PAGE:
On December 11, 2021, the Cybersecurity & Infrastructure Security Agency (“CISA”) released a statement regarding a cyber security vulnerability found in Java software libraries. The CISA categorized this “Log4j” or ‘Log4shell” vulnerability as a “severe risk” that could be “widely exploited” by actors with ill-intent. While this vulnerability is a risk to business software generally, it also poses an additional risk to those businesses that maintain records of nonpublic personal information under federal and state data protection laws. These data protection laws can be extremely burdensome in their reporting requirements, and some require businesses to maintain written policies regarding the control of sensitive personal data.
To determine whether an organization and the nonpublic personal information it maintains on consumers might be at risk, it is important to understand how software code is written. Programmers commonly integrate pre-written software into their program to quickly add basic functions or components. These bits of code, such as Java libraries, can become ubiquitous within their respective programming language. Unfortunately, this means that a single vulnerability can be found embedded in a wide variety of software.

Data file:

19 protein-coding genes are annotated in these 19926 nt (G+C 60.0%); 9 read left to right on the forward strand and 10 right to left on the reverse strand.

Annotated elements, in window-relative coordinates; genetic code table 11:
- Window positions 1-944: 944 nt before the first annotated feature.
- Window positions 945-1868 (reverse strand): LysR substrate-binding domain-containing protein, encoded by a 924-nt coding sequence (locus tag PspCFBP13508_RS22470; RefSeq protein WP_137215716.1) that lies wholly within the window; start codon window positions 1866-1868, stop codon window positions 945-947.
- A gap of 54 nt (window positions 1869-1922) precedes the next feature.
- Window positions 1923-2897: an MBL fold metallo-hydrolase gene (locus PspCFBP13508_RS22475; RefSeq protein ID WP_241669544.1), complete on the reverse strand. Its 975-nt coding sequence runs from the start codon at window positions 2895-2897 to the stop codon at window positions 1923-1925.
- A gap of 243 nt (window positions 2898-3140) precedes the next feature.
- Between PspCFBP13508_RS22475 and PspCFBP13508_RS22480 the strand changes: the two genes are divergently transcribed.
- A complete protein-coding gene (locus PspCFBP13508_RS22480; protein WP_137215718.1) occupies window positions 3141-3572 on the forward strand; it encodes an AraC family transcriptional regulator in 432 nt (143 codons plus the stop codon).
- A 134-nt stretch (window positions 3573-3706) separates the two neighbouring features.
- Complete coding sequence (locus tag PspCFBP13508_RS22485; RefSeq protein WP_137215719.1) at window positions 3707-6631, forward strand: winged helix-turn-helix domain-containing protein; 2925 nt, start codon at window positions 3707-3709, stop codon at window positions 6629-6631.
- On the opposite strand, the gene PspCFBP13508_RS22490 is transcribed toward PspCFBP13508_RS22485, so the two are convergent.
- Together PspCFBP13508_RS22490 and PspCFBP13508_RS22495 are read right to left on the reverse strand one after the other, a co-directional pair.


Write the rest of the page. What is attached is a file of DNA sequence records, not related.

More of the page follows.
Accordingly, the CISA and the Joint Cyber Defense Collaboration (“JCDC”) are providing updates and guidance regarding steps to mitigate the risk associated with this cyber security vulnerability. CISA Alert AA21-356A provides further insight through a Cybersecurity Advisory (“CSA”), advising steps to reduce risk. While no confirmed security breaches have been widely reported yet, several major technology suppliers have been affected by this vulnerability, including Apple, Amazon, Cloudflare, IBM and Twitter.